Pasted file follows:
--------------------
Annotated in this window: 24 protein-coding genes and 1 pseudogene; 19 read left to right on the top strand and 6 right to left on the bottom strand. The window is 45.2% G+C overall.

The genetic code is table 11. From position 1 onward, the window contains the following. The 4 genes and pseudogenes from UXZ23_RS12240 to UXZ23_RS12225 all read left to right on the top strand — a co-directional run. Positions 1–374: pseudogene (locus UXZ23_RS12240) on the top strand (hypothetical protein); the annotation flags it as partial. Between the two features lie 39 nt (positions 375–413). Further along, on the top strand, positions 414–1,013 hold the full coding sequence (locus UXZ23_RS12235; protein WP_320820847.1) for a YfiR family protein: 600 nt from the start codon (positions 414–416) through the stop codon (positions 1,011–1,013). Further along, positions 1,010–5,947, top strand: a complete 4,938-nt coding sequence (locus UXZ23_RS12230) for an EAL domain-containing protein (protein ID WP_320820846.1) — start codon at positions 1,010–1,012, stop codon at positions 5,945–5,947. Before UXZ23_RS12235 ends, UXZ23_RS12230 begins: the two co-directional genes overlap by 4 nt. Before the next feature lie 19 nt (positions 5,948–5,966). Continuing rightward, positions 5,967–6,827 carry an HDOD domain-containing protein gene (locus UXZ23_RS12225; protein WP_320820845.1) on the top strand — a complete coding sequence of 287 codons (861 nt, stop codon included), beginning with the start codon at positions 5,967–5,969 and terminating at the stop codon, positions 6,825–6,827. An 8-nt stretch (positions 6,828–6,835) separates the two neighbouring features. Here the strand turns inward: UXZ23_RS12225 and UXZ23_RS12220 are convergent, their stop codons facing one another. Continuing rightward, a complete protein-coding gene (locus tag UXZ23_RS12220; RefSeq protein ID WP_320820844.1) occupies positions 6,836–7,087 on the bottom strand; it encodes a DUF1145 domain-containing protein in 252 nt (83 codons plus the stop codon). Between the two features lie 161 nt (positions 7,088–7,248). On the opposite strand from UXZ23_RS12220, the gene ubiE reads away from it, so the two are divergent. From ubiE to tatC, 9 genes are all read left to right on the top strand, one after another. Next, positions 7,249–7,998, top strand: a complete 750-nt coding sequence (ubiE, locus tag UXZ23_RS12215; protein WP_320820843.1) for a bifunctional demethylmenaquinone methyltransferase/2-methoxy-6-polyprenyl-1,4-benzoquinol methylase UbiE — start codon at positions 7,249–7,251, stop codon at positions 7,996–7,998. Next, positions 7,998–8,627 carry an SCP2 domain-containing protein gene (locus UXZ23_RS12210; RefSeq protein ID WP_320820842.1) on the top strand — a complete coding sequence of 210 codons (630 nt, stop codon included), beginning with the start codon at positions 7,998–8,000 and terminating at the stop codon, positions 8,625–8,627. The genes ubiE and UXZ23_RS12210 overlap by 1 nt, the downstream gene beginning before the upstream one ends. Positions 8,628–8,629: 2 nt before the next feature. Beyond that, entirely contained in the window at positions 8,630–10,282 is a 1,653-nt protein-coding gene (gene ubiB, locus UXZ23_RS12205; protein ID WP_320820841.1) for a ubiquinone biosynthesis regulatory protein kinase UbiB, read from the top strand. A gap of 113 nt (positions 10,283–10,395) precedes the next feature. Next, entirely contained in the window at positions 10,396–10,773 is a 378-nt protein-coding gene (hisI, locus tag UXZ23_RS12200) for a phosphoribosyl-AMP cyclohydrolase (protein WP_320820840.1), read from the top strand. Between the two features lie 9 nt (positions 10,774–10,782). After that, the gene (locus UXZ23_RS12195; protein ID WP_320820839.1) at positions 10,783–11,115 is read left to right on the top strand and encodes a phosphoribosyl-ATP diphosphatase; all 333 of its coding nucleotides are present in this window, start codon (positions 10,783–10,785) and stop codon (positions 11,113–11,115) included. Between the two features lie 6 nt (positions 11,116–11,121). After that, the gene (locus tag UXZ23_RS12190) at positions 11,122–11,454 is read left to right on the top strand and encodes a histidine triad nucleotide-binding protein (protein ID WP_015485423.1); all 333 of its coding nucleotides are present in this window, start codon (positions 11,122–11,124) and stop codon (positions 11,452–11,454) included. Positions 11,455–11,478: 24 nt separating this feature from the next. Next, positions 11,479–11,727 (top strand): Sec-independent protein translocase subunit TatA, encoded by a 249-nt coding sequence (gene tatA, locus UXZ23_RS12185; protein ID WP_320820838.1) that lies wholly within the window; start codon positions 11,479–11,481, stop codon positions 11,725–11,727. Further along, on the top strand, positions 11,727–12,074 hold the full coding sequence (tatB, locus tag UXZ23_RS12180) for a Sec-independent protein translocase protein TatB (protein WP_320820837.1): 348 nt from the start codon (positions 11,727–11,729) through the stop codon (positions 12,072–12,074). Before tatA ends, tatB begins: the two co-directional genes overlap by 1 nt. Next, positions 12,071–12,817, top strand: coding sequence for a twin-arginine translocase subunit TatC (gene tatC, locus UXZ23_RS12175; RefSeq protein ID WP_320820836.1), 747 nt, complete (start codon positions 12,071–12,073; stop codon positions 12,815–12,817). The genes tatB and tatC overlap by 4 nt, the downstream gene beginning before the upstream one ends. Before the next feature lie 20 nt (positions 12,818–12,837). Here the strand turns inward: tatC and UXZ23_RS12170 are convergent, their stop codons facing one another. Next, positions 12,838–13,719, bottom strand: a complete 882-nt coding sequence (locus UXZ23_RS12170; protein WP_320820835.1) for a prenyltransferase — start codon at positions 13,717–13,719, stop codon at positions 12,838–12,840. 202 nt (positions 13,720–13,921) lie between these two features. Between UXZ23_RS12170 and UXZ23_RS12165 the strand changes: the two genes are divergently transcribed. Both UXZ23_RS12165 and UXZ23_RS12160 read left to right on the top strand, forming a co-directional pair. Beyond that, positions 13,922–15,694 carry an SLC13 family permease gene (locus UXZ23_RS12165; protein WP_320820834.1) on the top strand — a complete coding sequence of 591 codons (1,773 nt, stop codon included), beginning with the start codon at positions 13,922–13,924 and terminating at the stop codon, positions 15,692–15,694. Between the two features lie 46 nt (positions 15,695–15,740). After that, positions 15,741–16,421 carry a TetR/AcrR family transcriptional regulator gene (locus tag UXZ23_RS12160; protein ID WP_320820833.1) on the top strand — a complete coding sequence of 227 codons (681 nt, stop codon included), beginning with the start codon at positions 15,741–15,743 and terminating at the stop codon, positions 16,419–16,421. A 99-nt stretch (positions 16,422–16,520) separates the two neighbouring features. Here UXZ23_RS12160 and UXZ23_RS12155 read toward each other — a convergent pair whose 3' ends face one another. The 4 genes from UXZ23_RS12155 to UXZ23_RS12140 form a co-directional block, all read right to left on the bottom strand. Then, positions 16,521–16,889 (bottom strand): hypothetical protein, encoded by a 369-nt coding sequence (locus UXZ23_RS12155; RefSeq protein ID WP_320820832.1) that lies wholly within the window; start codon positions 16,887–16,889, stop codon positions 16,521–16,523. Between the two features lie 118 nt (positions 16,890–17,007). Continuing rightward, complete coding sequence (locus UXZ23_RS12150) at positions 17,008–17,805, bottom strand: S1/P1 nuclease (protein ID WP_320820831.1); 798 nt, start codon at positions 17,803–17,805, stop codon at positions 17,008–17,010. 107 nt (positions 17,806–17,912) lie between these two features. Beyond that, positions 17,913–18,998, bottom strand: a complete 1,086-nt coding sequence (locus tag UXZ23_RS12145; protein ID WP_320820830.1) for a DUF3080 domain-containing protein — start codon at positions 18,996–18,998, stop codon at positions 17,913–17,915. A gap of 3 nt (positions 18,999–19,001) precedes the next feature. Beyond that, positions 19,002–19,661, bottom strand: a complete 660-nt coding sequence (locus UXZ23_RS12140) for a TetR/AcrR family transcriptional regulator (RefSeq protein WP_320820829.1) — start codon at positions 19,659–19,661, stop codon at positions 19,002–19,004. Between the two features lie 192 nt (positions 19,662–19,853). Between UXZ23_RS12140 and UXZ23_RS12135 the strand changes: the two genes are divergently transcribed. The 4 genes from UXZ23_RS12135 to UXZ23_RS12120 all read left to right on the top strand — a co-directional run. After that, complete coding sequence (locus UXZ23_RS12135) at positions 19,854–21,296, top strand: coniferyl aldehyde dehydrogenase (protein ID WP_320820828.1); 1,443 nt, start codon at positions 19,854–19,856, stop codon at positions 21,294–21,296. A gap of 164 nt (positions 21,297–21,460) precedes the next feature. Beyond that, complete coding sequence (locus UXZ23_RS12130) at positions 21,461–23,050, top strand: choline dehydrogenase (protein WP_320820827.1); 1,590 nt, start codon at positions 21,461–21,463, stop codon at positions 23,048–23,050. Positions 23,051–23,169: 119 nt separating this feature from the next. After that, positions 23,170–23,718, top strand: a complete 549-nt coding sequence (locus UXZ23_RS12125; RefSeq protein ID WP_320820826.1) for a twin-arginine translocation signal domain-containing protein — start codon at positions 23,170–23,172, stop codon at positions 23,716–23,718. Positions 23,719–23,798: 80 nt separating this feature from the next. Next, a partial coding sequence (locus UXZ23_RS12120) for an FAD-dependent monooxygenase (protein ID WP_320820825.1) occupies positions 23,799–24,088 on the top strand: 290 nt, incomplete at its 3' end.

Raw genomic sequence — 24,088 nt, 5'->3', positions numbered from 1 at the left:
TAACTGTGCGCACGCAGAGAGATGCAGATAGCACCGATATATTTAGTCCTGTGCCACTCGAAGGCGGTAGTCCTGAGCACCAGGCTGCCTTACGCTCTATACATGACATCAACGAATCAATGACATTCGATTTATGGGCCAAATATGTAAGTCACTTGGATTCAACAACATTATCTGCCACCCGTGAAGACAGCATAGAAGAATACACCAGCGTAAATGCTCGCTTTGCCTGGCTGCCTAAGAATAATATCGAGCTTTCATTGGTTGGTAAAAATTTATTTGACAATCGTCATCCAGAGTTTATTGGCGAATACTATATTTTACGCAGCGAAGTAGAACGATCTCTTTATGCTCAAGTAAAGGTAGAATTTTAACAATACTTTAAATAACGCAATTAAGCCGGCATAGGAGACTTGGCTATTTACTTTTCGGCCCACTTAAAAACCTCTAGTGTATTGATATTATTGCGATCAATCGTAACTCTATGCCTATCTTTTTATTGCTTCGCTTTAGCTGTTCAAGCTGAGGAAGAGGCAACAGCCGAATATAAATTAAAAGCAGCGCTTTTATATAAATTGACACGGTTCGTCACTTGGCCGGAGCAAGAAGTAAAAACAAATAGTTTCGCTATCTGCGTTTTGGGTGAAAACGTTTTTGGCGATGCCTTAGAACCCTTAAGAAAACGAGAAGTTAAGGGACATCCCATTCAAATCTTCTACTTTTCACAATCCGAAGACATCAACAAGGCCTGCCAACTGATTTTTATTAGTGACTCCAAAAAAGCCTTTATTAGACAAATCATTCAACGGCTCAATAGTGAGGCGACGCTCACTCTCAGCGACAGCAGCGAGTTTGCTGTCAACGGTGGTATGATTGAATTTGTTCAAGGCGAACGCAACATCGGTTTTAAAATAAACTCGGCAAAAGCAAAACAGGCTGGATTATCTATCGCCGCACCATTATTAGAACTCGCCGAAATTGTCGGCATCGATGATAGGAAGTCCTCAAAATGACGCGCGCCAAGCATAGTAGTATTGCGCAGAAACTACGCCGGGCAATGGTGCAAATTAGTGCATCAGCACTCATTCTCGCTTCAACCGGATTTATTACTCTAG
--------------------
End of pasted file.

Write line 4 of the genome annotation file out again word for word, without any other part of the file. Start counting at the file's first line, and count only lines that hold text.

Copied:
TAACTGTGCGCACGCAGAGAGATGCAGATAGCACCGATATATTTAGTCCTGTGCCACTCGAAGGCGGTAGTCCTGAGCACCAGGCTGCCTTACGCTCTATACATGACATCAACGAATCAATGACATTCGATTTATGGGCCAAATATGTAAGTCACTTGGATTCAACAACATTATCTGCCACCCGTGAAGACAGCATAGAAGAATACACCAGCGTAAATGCTCGCTTTGCCTGGCTGCCTAAGAATAATATCGAGCTTTCATTGGTTGGTAAAAATTTATTTGACAATCGTCATCCAGAGTTTATTGGCGAATACTATATTTTACGCAGCGAAGTAGAACGATCTCTTTATGCTCAAGTAAAGGTAGAATTTTAACAATACTTTAAATAACGCAATTAAGCCGGCATAGGAGACTTGGCTATTTACTTTTCGGCCCACTTAAAAACCTCTAGTGTATTGATATTATTGCGATCAATCGTAACTCTATGCCTATCTTTTTATTGCTTCGCTTTAGCTGTTCAAGCTGAGGAAGAGGCAACAGCCGAATATAAATTAAAAGCAGCGCTTTTATATAAATTGACACGGTTCGTCACTTGGCCGGAGCAAGAAGTAAAAACAAATAGTTTCGCTATCTGCGTTTTGGGTGAAAACGTTTTTGGCGATGCCTTAGAACCCTTAAGAAAACGAGAAGTTAAGGGACATCCCATTCAAATCTTCTACTTTTCACAATCCGAAGACATCAACAAGGCCTGCCAACTGATTTTTATTAGTGACTCCAAAAAAGCCTTTATTAGACAAATCATTCAACGGCTCAATAGTGAGGCGACGCTCACTCTCAGCGACAGCAGCGAGTTTGCTGTCAACGGTGGTATGATTGAATTTGTTCAAGGCGAACGCAACATCGGTTTTAAAATAAACTCGGCAAAAGCAAAACAGGCTGGATTATCTATCGCCGCACCATTATTAGAACTCGCCGAAATTGTCGGCATCGATGATAGGAAGTCCTCAAAATGACGCGCGCCAAGCATAGTAGTATTGCGCAGAAACTACGCCGGGCAATGGTGCAAATTAGTGCATCAGCACTCATTCTCGCTTCAACCGGATTTATTACTCTAG